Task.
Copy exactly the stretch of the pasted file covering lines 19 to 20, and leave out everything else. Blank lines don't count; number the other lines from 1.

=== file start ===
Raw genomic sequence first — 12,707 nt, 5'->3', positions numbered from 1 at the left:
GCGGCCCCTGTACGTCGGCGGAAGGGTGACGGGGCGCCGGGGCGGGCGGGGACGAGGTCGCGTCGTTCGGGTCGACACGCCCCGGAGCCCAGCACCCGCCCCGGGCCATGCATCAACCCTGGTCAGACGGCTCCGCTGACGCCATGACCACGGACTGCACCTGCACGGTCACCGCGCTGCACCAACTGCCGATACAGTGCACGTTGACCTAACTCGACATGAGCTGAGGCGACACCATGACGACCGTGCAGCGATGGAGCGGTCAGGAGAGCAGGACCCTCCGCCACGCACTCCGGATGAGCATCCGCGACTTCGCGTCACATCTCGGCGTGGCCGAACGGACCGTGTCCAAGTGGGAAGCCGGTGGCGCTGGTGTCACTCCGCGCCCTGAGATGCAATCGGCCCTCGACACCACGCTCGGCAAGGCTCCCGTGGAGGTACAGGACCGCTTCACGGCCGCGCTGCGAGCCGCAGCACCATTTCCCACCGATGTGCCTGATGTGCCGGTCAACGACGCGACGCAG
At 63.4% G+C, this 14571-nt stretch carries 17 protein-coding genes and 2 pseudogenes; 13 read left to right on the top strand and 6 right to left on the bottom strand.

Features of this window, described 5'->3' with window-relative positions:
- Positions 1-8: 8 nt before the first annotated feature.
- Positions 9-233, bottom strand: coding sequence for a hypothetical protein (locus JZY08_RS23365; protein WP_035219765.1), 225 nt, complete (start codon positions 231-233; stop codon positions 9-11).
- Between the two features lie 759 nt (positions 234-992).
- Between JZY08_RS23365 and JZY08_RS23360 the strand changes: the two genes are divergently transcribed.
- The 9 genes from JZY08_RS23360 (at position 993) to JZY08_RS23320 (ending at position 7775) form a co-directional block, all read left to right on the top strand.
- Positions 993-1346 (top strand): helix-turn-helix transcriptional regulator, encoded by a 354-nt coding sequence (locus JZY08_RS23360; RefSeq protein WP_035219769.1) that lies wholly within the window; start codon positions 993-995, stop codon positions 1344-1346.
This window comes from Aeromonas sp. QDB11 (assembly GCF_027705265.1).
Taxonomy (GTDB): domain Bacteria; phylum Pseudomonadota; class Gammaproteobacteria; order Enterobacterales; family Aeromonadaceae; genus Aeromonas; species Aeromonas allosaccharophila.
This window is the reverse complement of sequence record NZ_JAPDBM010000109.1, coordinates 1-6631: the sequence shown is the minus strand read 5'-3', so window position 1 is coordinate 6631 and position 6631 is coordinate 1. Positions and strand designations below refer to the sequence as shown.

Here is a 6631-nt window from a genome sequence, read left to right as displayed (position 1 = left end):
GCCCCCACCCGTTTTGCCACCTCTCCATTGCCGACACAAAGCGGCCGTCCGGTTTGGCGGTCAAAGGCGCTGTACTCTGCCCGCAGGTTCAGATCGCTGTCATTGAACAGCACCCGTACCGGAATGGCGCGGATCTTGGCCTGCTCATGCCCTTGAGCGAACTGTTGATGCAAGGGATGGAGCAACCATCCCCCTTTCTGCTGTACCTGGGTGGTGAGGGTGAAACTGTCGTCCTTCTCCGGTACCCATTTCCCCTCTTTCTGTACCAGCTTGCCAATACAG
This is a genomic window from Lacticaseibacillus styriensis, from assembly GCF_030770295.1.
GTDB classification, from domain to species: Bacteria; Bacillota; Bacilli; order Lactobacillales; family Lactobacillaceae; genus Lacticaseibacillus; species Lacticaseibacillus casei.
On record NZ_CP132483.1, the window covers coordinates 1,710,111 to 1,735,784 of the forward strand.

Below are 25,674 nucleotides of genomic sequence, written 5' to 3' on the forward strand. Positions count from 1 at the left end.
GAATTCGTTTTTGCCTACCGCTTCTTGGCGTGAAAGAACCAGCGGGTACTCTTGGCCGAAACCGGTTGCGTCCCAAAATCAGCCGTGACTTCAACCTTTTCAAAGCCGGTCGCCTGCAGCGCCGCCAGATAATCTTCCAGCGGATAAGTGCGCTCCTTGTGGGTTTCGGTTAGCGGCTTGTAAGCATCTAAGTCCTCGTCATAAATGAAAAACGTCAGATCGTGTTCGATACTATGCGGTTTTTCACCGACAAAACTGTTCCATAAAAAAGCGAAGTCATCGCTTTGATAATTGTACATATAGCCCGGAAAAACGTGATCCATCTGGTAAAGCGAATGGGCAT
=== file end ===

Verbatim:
Below are 25,674 nucleotides of genomic sequence, written 5' to 3' on the forward strand. Positions count from 1 at the left end.
GAATTCGTTTTTGCCTACCGCTTCTTGGCGTGAAAGAACCAGCGGGTACTCTTGGCCGAAACCGGTTGCGTCCCAAAATCAGCCGTGACTTCAACCTTTTCAAAGCCGGTCGCCTGCAGCGCCGCCAGATAATCTTCCAGCGGATAAGTGCGCTCCTTGTGGGTTTCGGTTAGCGGCTTGTAAGCATCTAAGTCCTCGTCATAAATGAAAAACGTCAGATCGTGTTCGATACTATGCGGTTTTTCACCGACAAAACTGTTCCATAAAAAAGCGAAGTCATCGCTTTGATAATTGTACATATAGCCCGGAAAAACGTGATCCATCTGGTAAAGCGAATGGGCAT